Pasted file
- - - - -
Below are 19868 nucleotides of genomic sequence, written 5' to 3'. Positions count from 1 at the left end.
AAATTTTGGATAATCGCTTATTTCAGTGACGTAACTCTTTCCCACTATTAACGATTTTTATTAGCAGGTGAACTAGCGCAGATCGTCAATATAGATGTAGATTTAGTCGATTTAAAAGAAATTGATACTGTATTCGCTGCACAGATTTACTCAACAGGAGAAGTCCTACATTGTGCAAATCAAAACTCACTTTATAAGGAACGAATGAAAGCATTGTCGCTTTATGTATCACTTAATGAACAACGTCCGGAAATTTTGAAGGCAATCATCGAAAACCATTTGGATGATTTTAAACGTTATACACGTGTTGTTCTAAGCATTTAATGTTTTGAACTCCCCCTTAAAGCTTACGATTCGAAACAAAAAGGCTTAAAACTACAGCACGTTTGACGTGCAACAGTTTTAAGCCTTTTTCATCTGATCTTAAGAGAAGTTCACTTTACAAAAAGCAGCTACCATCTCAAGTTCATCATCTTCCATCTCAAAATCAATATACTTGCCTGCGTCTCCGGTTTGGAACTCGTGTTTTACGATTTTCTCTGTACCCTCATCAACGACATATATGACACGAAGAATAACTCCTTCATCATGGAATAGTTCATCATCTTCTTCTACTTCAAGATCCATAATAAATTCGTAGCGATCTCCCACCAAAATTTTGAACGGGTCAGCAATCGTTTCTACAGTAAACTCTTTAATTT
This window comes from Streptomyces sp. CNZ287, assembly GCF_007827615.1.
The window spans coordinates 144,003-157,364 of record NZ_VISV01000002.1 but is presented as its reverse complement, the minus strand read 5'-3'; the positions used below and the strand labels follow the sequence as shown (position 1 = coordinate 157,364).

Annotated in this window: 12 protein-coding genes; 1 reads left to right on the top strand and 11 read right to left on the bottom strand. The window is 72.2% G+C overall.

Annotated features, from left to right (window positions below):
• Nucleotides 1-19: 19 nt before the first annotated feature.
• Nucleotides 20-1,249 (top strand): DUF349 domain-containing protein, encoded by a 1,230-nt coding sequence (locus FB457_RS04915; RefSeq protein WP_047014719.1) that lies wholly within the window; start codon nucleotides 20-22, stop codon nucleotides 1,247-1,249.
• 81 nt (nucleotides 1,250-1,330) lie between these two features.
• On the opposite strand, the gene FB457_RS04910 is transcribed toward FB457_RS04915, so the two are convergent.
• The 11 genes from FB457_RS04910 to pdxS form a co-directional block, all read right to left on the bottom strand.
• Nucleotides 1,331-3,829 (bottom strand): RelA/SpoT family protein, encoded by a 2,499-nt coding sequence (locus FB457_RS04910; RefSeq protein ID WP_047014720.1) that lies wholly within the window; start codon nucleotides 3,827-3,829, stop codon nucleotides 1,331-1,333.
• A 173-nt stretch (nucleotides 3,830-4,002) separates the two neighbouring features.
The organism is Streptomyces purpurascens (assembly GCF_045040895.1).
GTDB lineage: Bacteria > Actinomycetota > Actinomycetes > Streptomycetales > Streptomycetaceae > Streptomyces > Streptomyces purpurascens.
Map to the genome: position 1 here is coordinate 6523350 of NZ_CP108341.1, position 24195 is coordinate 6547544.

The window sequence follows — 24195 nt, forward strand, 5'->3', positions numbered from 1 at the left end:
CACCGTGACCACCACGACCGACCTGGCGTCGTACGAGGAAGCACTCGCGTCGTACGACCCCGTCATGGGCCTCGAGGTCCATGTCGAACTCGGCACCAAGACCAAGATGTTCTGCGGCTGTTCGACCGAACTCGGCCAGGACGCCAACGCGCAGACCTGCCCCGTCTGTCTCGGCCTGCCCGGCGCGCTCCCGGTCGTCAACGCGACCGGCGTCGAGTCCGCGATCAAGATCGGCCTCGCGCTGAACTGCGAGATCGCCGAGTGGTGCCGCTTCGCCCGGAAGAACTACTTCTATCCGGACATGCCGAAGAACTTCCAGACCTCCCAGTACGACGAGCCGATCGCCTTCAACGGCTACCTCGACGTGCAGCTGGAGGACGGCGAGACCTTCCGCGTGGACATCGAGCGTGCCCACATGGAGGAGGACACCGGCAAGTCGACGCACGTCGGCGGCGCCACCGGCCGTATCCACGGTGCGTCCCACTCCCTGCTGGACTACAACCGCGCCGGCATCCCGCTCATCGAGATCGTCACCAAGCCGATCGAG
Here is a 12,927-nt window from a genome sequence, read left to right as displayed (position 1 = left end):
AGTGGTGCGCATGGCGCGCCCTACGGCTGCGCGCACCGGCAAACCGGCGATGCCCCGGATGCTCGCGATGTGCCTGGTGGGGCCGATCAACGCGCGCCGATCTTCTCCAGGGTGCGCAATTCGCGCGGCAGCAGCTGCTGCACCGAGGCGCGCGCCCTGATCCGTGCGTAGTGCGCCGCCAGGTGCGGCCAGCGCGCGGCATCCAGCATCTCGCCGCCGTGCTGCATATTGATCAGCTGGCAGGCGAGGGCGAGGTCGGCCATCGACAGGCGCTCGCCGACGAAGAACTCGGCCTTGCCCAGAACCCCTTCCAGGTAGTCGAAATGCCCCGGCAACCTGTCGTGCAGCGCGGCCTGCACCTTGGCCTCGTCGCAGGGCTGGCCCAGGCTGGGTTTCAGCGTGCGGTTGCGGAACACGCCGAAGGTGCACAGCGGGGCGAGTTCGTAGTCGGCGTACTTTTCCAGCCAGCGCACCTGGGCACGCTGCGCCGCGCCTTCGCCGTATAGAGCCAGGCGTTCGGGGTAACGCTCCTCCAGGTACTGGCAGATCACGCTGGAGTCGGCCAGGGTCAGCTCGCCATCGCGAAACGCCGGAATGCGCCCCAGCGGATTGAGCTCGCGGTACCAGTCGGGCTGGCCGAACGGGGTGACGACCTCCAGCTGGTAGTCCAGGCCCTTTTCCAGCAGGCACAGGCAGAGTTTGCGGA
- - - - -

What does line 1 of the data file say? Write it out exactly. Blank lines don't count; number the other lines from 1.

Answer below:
Below are 19868 nucleotides of genomic sequence, written 5' to 3'. Positions count from 1 at the left end.